Cover image for A moral vision for America
A moral vision for America
Bernardin, Joseph, 1928-1996.
Publication Information:
Washington, D.C. : Georgetown University Press, [1998]

Physical Description:
xi, 176 pages ; 24 cm
Added Author:

Format :


Call Number
Material Type
Home Location
Item Holds
BJ1249 .B42 1998 Adult Non-Fiction Central Closed Stacks

On Order



Joseph Cardinal Bernardin of Chicago was for twenty years the most influential U.S. Catholic bishop; he was also a beloved public figure whose views commanded respect from Catholics and non-Catholics alike. This posthumous collection of a number of his major addresses on central moral issues in contemporary American life voices the causes that were closest to his heart: the sanctity and protection of all human life, the reshaping of American society and institutions for the benefit of the poorest, the preservation of peace in the pursuit of justice, and the growth of mutual understanding and harmony within the Church.Spanning the period from the early 1980s to just weeks before his death in late 1996, these essays demonstrate a remarkably sustained and thoughtful effort to articulate an overall framework for moral decisions -- "a consistent ethic of life" -- and to affirm an active role for religious convictions in a pluralist democratic society. Cardinal Bernardin applies the Church's moral and social teachings to complex policy issues in a way that respects religious freedom and invites both reflection from Catholics and dialogue with people of other beliefs.Written in a clear and accessible style, this volume will be of value to everyone interested in Cardinal Bernardin's moral vision for political choices. It will also be important for a wide range of readers concerned with Christian ethics and the role of religion in the public sphere.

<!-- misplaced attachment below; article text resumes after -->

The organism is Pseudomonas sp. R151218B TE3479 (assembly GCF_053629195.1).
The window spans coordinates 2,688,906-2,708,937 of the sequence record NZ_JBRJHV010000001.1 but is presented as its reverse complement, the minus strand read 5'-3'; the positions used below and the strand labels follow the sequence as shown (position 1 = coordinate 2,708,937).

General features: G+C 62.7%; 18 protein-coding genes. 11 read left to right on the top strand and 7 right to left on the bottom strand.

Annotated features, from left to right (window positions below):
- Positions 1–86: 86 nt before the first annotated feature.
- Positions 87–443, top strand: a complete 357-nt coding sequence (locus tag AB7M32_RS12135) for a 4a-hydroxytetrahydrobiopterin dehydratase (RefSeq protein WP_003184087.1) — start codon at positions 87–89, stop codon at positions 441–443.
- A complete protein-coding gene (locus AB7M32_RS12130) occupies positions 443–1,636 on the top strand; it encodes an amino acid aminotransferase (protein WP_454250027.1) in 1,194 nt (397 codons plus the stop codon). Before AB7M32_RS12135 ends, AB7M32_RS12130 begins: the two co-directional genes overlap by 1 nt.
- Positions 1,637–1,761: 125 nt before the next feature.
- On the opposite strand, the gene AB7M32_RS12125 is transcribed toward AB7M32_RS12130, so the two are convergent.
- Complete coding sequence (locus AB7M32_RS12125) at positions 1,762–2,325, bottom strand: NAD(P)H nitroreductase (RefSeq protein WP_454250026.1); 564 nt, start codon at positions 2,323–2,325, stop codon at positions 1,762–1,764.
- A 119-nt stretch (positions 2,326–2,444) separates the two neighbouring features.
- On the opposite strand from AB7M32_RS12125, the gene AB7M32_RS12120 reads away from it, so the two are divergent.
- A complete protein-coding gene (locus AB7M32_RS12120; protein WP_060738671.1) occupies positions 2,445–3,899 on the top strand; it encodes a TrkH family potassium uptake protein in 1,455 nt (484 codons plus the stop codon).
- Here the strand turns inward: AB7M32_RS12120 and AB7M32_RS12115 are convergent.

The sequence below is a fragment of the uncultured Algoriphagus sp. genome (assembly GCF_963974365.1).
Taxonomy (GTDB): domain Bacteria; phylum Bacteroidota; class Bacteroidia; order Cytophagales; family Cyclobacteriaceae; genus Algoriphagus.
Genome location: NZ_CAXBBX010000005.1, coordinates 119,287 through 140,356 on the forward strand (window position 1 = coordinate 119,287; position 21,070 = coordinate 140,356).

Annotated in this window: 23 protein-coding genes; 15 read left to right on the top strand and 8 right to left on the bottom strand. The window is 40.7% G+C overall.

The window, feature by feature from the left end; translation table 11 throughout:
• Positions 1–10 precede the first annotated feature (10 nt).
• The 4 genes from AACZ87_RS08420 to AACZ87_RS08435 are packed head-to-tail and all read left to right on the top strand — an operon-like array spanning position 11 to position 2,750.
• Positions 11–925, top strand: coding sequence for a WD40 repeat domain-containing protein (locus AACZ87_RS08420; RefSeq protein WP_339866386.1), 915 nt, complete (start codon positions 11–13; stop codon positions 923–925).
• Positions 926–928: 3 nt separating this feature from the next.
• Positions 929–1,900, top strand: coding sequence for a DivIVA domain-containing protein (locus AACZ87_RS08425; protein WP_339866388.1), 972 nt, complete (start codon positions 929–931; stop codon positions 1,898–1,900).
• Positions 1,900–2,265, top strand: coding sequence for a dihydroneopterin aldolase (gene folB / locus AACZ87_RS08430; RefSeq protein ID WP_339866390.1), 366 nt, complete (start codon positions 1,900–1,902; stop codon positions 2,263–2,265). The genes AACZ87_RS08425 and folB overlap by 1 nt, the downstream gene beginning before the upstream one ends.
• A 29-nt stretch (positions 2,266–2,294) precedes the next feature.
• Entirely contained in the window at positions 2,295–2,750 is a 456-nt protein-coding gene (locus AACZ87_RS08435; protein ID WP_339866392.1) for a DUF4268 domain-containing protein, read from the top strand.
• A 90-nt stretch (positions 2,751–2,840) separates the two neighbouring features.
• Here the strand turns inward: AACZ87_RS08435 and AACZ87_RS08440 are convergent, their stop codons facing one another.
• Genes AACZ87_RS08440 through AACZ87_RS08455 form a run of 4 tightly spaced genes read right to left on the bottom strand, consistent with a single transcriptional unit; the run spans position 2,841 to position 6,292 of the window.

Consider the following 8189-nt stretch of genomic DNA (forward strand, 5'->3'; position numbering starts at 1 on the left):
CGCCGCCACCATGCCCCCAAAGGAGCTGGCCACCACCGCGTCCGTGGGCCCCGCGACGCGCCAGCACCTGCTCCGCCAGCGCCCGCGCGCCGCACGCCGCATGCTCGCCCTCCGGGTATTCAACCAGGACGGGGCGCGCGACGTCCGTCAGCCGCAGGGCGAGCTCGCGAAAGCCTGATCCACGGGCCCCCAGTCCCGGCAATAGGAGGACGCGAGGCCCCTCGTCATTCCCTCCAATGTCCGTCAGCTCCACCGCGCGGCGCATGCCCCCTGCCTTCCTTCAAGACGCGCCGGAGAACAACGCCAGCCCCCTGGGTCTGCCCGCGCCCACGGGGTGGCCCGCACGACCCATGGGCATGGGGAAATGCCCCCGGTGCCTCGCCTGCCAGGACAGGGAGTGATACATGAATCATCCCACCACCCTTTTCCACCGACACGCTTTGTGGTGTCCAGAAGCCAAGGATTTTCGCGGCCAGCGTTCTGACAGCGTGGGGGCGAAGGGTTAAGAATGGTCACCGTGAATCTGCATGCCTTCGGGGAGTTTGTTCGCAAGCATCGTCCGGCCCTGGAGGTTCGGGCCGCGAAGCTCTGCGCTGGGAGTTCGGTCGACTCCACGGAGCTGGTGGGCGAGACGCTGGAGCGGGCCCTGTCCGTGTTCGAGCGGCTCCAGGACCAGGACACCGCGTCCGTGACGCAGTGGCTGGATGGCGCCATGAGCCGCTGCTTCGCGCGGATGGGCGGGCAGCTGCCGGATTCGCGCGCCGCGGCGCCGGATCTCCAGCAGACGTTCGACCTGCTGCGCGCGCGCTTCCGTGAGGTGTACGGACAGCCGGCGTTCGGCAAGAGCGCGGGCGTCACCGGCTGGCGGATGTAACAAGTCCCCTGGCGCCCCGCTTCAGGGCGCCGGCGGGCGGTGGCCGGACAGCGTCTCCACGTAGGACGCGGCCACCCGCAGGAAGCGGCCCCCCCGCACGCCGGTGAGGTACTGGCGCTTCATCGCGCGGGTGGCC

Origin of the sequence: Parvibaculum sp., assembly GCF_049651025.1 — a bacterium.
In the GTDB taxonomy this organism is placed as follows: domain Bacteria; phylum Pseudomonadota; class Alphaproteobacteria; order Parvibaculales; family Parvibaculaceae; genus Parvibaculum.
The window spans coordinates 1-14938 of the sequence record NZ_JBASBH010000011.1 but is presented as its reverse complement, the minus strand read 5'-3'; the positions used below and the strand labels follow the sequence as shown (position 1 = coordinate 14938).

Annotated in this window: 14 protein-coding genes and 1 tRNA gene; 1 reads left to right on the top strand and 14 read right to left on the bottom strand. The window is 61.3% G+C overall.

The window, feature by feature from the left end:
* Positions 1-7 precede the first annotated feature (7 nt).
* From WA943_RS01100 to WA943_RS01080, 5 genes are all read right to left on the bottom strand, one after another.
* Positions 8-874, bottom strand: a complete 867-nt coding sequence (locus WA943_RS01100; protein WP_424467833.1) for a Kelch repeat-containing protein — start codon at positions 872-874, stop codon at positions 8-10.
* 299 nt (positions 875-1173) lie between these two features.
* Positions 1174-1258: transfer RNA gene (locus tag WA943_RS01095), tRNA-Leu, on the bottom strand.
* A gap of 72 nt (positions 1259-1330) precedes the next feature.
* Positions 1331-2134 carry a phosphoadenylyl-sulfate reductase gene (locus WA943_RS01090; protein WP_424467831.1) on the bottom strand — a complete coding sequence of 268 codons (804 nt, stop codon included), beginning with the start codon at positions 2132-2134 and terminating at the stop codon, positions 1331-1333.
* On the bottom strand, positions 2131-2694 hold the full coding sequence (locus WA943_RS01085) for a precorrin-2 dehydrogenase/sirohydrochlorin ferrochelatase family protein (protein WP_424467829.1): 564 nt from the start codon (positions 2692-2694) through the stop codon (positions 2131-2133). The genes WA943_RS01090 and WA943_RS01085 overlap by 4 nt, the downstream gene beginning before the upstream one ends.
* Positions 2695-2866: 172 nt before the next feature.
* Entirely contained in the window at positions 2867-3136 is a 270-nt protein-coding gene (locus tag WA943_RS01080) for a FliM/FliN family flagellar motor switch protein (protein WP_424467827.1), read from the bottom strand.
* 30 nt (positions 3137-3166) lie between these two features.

Author Notes

Joseph Bernardin was born on April 2, 1928, to Joseph and Maria Bernardin, who had immigrated to South Carolina from Italy in 1927. Four years later, while Maria was pregnant with their daughter Elaine, the elder Joseph Bernardin died. Young Joseph began his life of duty caring for his mother and his younger sister.

In the early 1950s, Bernardin entered the seminary to study for the priesthood. He was ordained a priest for the Diocese of Charleston, South Carolina, in 1952 and served as an Auxiliary Bishop of Atlanta (1966-1968), general secretary of the U.S. Bishops' conference in Washington, D.C. (1968-1972), Archbishop of Cincinnati (1972-1982), president of the Bishops' conference (1974-1977). He was installed as seventh Archbishop of Chicago on August 25, 1982 and quietly revitalized what had become a dispirited Catholic diocese. He became a cardinal in 1983.

In 1993 a young man who claimed "recovered memory" filed sexual abuse charges, which proved to be false, against Bernardin. Bernardin met these charges calmly and with dignity. The young man, who was dying of AIDS, recanted the charge and the Cardinal traveled to celebrate Mass for him and to extend his complete forgiveness. Those who witnessed the event described it as spiritually electrifying.

Just days before his death from pancreatic cancer on November 14, 1996, the Cardinal completed a book, The Gift of Peace.

(Bowker Author Biography)

Reviews 1

Choice Review

This collection of representative addresses of Joseph Cardinal Bernardin covers issues of public policy and ethics and spans the period from 1983 until his death late in 1996. The major themes of these essays are Bernardin's proposal for a "consistent ethic of life" and the connection between religion and politics. Specific topics addressed include American foreign policy, religion and politics, abortion, the ethics of deterrence, euthanasia, economic justice, health care reform, managed care, and the Catholic Common Ground Project. The spiritual and pastoral side of Cardinal Bernardin was displayed in his best-selling journal written in the last months of his life, The Gift of Peace: Personal Reflections (1997). Here he is revealed as a public intellectual of depth and clarity. His concept of a consistent ethic of life fruitfully relates apparently disparate positions taken by the Catholic Church and strengthens the Church's voice in discussions of public policy. Cardinal Bernardin was a religious leader who is sorely missed and worth reading. This book belongs in every library. Recommended for general readers and all levels within academia. J. M. Thompson; Saint Joseph College